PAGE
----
The 2-door Wrangler feels most like a ‘classic’ Jeep – especially if you’ve got the roof and doors off and a surfboard sticking out of the back seats. But it’s rather impractical for use as your only car.
The 4-door Wrangler is a more conventional choice, particularly for family motoring, as it’s both more comfortable and accessible for rear-seat passengers and has a greater boot capacity.
High Performance Models
While the Jeep Wrangler is available in its US homeland with huge V8 engines, in the UK it’s only offered with the one 2.0-litre, 4-cylinder option. It’s pretty quick for a big SUV, but not really ‘high-performance’ as such.
Jeep Wrangler Trim Levels
Trim levels available: Sahara, Overland, 80th Anniversary, Rubicon.
As standard, all Wranglers come with adaptive cruise control, parking sensors plus a reversing camera, power-adjustable and heated mirrors, a leather-wrapped steering wheel and gearstick, climate control, alloy wheels, and a full satnav and infotainment system.
The Jeep Wrangler Vs Competitors
The Wrangler is a difficult car to pigeonhole. While on paper the 4-door is a similar size to (and costs a similar amount to lease as) something like an Audi Q5, the Wrangler’s more rough-and-ready nature instead ranges it against 4-seater pick-up trucks and other hard-working off-roaders like the Toyota Land Cruiser. Then there’s the similarly retro-inspired Land Rover Defender, which is also offered in short and long-wheelbase forms.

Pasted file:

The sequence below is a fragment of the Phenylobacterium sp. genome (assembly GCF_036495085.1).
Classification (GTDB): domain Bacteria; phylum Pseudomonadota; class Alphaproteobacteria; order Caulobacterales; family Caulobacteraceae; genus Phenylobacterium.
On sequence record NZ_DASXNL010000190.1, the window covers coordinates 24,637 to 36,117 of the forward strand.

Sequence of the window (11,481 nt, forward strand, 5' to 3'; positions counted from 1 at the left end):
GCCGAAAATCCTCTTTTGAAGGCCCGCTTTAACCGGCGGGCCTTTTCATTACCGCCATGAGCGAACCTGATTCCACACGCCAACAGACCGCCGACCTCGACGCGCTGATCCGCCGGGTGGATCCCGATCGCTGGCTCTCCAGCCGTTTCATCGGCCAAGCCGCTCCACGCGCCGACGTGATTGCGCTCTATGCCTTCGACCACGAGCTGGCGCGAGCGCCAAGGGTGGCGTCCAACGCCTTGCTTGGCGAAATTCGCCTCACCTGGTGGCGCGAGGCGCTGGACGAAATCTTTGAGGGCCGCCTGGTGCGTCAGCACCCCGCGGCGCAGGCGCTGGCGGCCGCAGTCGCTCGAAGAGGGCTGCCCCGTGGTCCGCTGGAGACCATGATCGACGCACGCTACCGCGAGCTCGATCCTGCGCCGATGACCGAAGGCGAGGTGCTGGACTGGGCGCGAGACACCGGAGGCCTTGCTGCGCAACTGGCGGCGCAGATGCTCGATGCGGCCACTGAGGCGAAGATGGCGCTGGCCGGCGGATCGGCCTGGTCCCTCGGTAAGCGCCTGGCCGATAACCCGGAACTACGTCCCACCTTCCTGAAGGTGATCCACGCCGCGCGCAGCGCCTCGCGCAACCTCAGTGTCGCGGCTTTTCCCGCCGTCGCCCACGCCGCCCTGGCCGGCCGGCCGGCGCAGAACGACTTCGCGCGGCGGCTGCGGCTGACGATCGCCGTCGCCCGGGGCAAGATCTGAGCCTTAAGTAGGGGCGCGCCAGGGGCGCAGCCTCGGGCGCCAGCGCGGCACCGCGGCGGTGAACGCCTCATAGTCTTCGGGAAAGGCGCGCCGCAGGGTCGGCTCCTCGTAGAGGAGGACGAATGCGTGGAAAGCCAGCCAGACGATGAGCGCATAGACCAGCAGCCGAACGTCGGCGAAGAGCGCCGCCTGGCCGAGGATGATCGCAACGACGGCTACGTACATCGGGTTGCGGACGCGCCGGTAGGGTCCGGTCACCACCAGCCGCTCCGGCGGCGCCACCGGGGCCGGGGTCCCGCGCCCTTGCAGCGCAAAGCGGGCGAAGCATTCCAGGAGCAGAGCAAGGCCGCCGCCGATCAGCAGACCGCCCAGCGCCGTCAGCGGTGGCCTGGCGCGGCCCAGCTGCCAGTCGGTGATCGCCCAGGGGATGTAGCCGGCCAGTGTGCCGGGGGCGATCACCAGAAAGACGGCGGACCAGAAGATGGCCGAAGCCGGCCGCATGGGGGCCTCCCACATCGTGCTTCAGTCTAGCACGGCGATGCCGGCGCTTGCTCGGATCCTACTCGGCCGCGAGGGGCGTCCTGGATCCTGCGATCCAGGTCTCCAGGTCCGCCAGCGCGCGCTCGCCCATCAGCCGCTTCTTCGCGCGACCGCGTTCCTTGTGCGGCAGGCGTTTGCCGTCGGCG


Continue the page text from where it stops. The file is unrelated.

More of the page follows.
The Jeep Wrangler has been designed to take on tough and hostile environments without breaking down, and many of its components are well-proven across the wider Fiat-Chrysler group, so there should be no worries here.
In 2-door form, there are just 203 litres (598 if you lose the back seats). But that expands to a more reasonable 548 litres in the 4-door – or more than 1000 litres when you drop its rear seats.
There are 3 basic ones – Sahara, Overland and Rubicon – plus the occasional special edition, such as the 80th Anniversary. The Rubicon has even more formidable off-road ability than the other 3.
Yes, all-round sensors and a camera are standard on every version.
It’s practical in terms of where it can go and the conditions it can deal with, but not really more practical than a more luxurious premium SUV in terms of luggage and passenger space.